As I won a proposal today, I feel up to contributing once again some physics to this blog… I know, it has been a long long wait. So today it is time to consider some fundamentals of charge transport, as this is not only important for the extraction of charge carriers from the device (see earlier posts on mobility and efficiency, surface recombination velocity and photocurrent) but also the nongeminate recombination (see e.g. photocurrent part 2 and 3).
In disordered systems without long range order – such as an organic semiconductor which is processed into a thin film by sin coating – in which charge carriers are localised on different molecular sites, charge transport occurs by a hopping process. Due to the disorder, you can imagine that adjacent molecules are differently aligned and have varying distances across the device. Then, the charge carriers can only move by a combination of tunneling to cover the distance, and thermal activation to jump up in energy. In the 1950s, Rudolph A. Marcus proposed a hopping rate (jumps per second), which is suitable to describe the local charge transport. By the way, he received the 1992 Nobel prize in chemistry for his contributions to this theory of electron transfer reactions in chemical systems.The equation he proposed for the hopping rate from site i to site j across the distance is
Here, is the transfer integral, i.e. the wavefunction overlap between sites i and j, which is proportional to the tunnelling contribution. is the reorganisation energy related to the polaron relaxation, which is sometimes called self-trapping: the molecule is distorted by the charge, which leads to a (lattice) polarisation, lowering the site energy. is the thermal energy and is due to different energetic contributions, in particular the energy difference between the two sites. In disordered systems, the density of states is often approximated by an exponential or Gaussian distribution, so that the energy of each site is from this distribution. Integrating over all site energies just yields the chosen energy distribution, e.g. a Gaussian, once again. Then, is just the energy difference of the two chosen sites. Thus, jumping from one molecular site to the next is proportional to the tunneling term and an exponential term proportional to the site energy difference and the self-trapping of the charge on the initial molecular site.
For a given molecule, the arrangement can be calculated by molecular dynamics, and the transfer integrals between different possible pairs of molecules, constituting sites i and j, respectively, can be calculated by quantum chemistry. A nice application of this approach is shown in [Kirkpatrick 2007] for discotic liquid crystals, without considering molecular dynamics in a qualitative way look at [Stehr 2011].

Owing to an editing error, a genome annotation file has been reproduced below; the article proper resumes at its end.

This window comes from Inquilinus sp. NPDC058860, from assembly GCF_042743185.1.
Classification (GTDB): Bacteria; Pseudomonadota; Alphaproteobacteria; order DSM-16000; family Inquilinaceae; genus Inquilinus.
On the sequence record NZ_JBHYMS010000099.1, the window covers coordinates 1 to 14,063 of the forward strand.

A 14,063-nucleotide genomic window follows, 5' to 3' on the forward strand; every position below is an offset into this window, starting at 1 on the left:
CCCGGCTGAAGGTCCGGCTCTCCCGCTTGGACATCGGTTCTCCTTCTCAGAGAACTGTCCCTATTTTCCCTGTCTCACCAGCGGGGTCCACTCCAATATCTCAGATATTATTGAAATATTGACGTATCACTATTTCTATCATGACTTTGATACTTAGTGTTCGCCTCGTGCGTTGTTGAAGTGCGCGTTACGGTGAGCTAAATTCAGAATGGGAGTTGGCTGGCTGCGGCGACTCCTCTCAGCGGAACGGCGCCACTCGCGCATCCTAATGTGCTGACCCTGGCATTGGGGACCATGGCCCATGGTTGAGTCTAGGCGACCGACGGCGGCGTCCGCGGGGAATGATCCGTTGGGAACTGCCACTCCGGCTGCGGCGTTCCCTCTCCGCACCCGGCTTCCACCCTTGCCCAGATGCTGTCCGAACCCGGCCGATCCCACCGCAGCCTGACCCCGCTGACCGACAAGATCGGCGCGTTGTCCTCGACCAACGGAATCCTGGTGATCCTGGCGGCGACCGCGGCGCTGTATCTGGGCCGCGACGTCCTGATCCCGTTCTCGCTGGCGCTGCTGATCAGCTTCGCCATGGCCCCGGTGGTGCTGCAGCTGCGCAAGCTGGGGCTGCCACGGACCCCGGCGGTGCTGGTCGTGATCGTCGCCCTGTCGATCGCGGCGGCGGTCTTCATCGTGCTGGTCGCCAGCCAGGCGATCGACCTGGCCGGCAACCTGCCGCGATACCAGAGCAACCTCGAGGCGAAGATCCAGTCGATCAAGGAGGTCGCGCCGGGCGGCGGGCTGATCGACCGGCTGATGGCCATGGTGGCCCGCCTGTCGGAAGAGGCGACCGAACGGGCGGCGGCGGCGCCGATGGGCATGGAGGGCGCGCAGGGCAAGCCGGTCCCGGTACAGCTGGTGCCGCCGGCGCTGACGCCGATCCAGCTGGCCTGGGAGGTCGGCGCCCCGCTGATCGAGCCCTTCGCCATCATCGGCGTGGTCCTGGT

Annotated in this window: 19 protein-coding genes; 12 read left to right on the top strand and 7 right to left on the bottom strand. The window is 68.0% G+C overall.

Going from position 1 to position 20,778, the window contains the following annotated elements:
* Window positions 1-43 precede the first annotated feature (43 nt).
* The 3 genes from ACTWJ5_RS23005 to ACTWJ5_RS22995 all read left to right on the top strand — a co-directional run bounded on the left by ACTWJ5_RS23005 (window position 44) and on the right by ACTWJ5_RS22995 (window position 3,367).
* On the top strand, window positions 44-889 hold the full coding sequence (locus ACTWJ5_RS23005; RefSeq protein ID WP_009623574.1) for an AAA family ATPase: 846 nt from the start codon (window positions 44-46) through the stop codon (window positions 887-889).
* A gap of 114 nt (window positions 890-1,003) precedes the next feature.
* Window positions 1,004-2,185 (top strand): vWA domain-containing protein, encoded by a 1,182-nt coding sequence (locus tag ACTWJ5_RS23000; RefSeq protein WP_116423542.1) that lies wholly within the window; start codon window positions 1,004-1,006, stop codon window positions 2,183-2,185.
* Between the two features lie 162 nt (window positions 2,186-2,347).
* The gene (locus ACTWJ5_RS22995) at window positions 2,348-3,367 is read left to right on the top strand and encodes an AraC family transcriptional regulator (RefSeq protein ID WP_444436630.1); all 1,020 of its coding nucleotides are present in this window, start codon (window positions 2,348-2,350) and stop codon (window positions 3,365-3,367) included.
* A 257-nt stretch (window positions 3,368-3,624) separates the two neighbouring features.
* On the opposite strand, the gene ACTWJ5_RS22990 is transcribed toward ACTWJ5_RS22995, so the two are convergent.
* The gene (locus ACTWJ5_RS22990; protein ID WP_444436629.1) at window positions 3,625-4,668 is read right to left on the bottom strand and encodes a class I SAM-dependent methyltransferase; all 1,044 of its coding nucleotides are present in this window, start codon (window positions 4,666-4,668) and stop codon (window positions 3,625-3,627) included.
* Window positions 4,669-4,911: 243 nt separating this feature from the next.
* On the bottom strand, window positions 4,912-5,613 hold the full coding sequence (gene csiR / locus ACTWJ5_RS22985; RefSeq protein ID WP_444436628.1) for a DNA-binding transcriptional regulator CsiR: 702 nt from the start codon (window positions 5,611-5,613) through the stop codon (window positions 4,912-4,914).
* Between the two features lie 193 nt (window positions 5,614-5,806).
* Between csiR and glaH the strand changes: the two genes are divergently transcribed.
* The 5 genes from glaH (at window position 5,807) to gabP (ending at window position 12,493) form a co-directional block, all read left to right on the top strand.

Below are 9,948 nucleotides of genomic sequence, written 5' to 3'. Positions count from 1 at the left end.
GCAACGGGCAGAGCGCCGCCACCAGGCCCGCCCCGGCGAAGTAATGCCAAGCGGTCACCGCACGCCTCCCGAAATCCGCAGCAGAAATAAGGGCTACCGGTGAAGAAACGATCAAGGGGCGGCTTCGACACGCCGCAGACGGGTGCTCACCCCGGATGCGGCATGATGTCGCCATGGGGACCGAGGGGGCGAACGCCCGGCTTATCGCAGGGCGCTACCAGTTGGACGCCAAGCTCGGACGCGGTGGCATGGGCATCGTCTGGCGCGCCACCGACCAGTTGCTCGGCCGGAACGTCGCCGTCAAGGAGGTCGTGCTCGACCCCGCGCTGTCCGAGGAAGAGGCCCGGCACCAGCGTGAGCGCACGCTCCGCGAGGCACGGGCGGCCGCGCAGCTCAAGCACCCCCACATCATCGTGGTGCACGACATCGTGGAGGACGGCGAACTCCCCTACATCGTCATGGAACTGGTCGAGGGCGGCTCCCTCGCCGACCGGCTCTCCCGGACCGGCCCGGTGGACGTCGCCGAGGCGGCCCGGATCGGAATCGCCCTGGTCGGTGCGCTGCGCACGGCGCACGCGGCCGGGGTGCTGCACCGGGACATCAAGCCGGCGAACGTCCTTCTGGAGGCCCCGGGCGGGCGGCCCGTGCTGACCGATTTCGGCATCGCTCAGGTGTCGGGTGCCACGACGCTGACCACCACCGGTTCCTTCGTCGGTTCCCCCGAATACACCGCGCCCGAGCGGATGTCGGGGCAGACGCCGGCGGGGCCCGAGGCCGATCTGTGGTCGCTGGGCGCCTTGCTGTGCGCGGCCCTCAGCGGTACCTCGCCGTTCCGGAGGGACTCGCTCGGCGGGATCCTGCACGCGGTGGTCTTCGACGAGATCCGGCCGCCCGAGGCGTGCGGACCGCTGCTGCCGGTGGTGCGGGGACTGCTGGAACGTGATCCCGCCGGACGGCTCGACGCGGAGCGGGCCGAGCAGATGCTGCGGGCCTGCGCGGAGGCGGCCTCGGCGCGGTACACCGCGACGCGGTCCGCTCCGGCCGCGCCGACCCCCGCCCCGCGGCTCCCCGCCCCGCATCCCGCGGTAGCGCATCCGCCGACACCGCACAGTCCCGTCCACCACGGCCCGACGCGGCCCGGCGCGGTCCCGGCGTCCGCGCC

A simpler but more generic way to calculate a hopping rate is the so-called Miller-Abrahams hopping rate
Here, the contributions of tunnelling and thermal activation are even more explicit. is the maximum hopping rate, sometimes called attempt-to-escape frequency. is the inverse localisation radius, stating how well charge carriers can tunnel across the distance between site i and j. Indeed, the first term denotes the tunneling contribution. The thermal activation comes from a Boltzmann term, where hopping upwards in energy, i.e. >0: if the hopping process is from an initial state i lower in energy than the final state j, it is made difficult by an exponential penalty. Hopping downwards in energy (<0) is approximated to be always similarly easy: the complete second term, the Boltzmann term, is replaced by . In the Miller-Abrahams rate, the molecular details are usually neglected, so instead of transfer integrals only the attempt-to-escape frequency is approximated. Instead of the reorganisation energy, only energetic site differences derived from a (often Gaussian) density of states distribution are considered.
Both models, Marcus and Miller-Abrahams hopping rate, are used in different context and are not exactly equivalent, but will yield similar results under many conditions. Nevertheless, it is probably safe to state that the former has a higher scientific applicability.
Now why is it important to be able to calculate a hopping rate when considering charge transport in organic matter? – If one knows the number of molecular sites across the device length , which is the conservative estimate of the number of jumps needed to travel through the whole device, and the time needed per jump , one can calculate the velocity . Here, is the average distance crossed per single jump. If the velocity is known, also the charge carrier mobility is known, which is a very important figure of merit in semiconductor physics. The mobility relates the drift velocity to its driving force, the electric field , so that . A lot of essential information on charge transport is included in this inconspicuous parameter , especially if disorder is considered.
The charge carrier velocity can, thus, be calculated by knowledge of the hopping rate as well as the time for each hop and the number of hops. Also, can alternatively be determined experimentally by measuring the transit time of charge carriers through a device of known thickness. Thus, a direct comparison of experiment and simulation is possible and desired for grasping how charge transport works. A suitable and very straight forward experiment is the transient photocurrent, also called time-of-flight (TOF) measurement. A fitting computer model is based on a kinetic Monte Carlo simulation, in which a certain spatial and energetic distribution of sites is assumed and the Marcus or Miller-Abrahams hopping rates are calculated.
Next time, I will explain the TOF experiment, and then Monte Carlo simulations. Both together allowed (and still alow) to much better understand charge transport in disordered organic semiconductors.